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 Are metal chopsticks harder to use than wooden ones?
SGocka  [Team Member]
5/14/2012 3:12:24 PM EST
I was looking into ordering some metal chopsticks but I wonder if the food would slip off. I see they have rings cut into the end to help that but I'd like to hear some first hand experience.
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Darkstar117  [Team Member]
5/14/2012 3:13:59 PM EST
In my expirence, yes. They just don't hold food as well at the wooden ones.
stutzcattle  [Team Member]
5/14/2012 3:16:11 PM EST
Practice with the magnetic ones.
Bohr_Adam  [Life Member]
5/14/2012 3:17:43 PM EST
Lots of different styles - I'd say they are easier to use than those obnoxious round wooden chopsticks, but harder than the standard rectangular ones - with the friction of the wood making the latter easier.

R0N  [Team Member]
5/14/2012 3:18:06 PM EST
yes
mcantu  [Member]
5/14/2012 3:18:11 PM EST
yes. metal and plastic ones suck...
BreakRight  [Team Member]
5/14/2012 3:19:13 PM EST
Chinese tend to have wooden sticks and Koreans prefer steel.

The wooden are easier to use but the Korean BBQ is the best. I've spent lots of time in both places.

Breakright

XD_Fan  [Team Member]
5/14/2012 3:19:16 PM EST
Yes. Sticky rice becomes very important with them.
Erevis  [Team Member]
5/14/2012 3:21:01 PM EST
Originally Posted By Bohr_Adam:
Lots of different styles - I'd say they are easier to use than those obnoxious round wooden chopsticks, but harder than the standard rectangular ones - with the friction of the wood making the latter easier.



I have to agree with Bohr_Adam's assessment. That's been my experience as well.
LowBeta  [Team Member]
5/14/2012 3:21:58 PM EST
loundeye molon.
godrilla47  [Team Member]
5/14/2012 3:23:39 PM EST
FORK...
WinstonSmith  [Team Member]
5/14/2012 3:23:48 PM EST
I prefer wood. I'm less likely to hurt myself or others.
DSRV  [Team Member]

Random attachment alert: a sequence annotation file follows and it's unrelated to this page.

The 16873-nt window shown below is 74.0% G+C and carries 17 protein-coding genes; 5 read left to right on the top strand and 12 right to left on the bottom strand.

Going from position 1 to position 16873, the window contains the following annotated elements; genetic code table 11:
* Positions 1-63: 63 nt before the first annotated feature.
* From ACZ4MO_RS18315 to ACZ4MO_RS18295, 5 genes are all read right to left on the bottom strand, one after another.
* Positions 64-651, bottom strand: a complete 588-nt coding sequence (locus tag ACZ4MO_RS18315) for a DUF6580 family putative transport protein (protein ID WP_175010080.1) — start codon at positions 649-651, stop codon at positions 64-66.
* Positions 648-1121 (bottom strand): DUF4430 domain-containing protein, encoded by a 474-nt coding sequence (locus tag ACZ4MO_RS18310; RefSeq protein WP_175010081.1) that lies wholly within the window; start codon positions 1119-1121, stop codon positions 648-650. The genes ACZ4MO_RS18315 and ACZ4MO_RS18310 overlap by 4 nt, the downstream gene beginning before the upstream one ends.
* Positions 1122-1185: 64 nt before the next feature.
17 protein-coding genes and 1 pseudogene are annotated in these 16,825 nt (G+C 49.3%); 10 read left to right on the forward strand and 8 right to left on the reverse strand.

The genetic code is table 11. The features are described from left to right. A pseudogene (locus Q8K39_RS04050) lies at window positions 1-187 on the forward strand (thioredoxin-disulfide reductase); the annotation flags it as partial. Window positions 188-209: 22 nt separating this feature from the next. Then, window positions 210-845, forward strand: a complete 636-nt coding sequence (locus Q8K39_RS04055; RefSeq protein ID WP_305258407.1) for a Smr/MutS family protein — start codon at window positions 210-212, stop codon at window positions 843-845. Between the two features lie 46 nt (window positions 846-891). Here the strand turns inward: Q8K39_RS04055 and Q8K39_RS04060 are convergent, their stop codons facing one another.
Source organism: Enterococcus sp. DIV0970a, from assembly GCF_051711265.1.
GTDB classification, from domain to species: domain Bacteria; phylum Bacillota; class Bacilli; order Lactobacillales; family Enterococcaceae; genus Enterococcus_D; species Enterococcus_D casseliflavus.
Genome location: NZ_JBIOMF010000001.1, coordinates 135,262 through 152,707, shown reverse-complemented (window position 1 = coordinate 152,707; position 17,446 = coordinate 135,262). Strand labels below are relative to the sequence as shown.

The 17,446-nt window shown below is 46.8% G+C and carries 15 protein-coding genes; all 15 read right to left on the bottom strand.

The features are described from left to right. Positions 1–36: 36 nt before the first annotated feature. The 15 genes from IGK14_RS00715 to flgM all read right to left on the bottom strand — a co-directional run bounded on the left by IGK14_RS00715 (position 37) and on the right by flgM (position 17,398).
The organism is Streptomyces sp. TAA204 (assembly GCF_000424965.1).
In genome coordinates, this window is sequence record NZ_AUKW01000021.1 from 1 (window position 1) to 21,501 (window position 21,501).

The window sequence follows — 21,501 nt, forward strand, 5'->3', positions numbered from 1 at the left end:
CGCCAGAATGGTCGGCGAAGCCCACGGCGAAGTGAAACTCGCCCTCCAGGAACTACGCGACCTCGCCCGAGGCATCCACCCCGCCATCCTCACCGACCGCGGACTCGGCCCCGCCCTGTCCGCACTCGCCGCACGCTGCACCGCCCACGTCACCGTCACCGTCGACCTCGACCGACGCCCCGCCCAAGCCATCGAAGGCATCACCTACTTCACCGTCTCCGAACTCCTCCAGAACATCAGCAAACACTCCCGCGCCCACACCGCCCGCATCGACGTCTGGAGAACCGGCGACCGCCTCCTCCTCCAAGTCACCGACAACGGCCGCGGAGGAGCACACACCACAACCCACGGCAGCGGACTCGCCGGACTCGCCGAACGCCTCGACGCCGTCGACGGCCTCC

5/14/2012 3:27:48 PM EST
Wow

Never seen metal chopsticks.

I've used bamboo, other kinds of wood, plastic, and ivory, but not metal.

myitinaw  [Life Member]
5/14/2012 3:31:33 PM EST

Our favorite local Korean restaurant gives the customers
aluminum chopsticks to use.... I hate those damn things.

I prefer the cheap bamboo chopsticks.

Sumo  [Member]
5/14/2012 3:31:43 PM EST
I have a titanium pair that I rarely use because they are a little too slippery depending on the dish. Also have a Jade pair that I haven't tried yet but suspect it will also not be used for eating very often.
E__WOK  [Team Member]
5/14/2012 3:32:07 PM EST
Scoop with the chopstick rather than trying to pick something up.
Star_Scream  [Team Member]
5/14/2012 3:32:42 PM EST
Its not bad our local Korean place uses them

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JT_26  [Team Member]
5/14/2012 3:35:00 PM EST
If your eating hot noodle soup the metal ones will get very hot. My wife bought some I hated them gave them to my SIL.
Raptor937  [Member]
5/14/2012 3:37:00 PM EST
I personally don't find metal chopsticks any more difficult to use than wooden ones, or plastic ones that they replaced.

I do find the flat metal chopsticks, that the Koreans use, rather unique and fun to use. My family members would disagree though.
john5036  [Member]
5/14/2012 3:37:45 PM EST
Skill level with chopsticks makes the difference between whether wood or metal works for you. I can generate enough grip with metal chopsticks to not worry about slippage, and I've been using the things long enough to eat rice with them, no problem.

I'm also half Korean.
MiloBloom  [Team Member]
5/14/2012 3:38:39 PM EST
Originally Posted By Erevis:
Originally Posted By Bohr_Adam:
Lots of different styles - I'd say they are easier to use than those obnoxious round wooden chopsticks, but harder than the standard rectangular ones - with the friction of the wood making the latter easier.



I have to agree with Bohr_Adam's assessment. That's been my experience as well.




I don't get along with B_A often, but I agree with him here.

Bohr, please confine yourself to the Cooking Forum for my well-being. OKthnxbai ..



Bohr_Adam  [Life Member]
5/14/2012 3:39:20 PM EST
Originally Posted By Raptor937:
I personally don't find metal chopsticks any more difficult to use than wooden ones, or plastic ones that they replaced.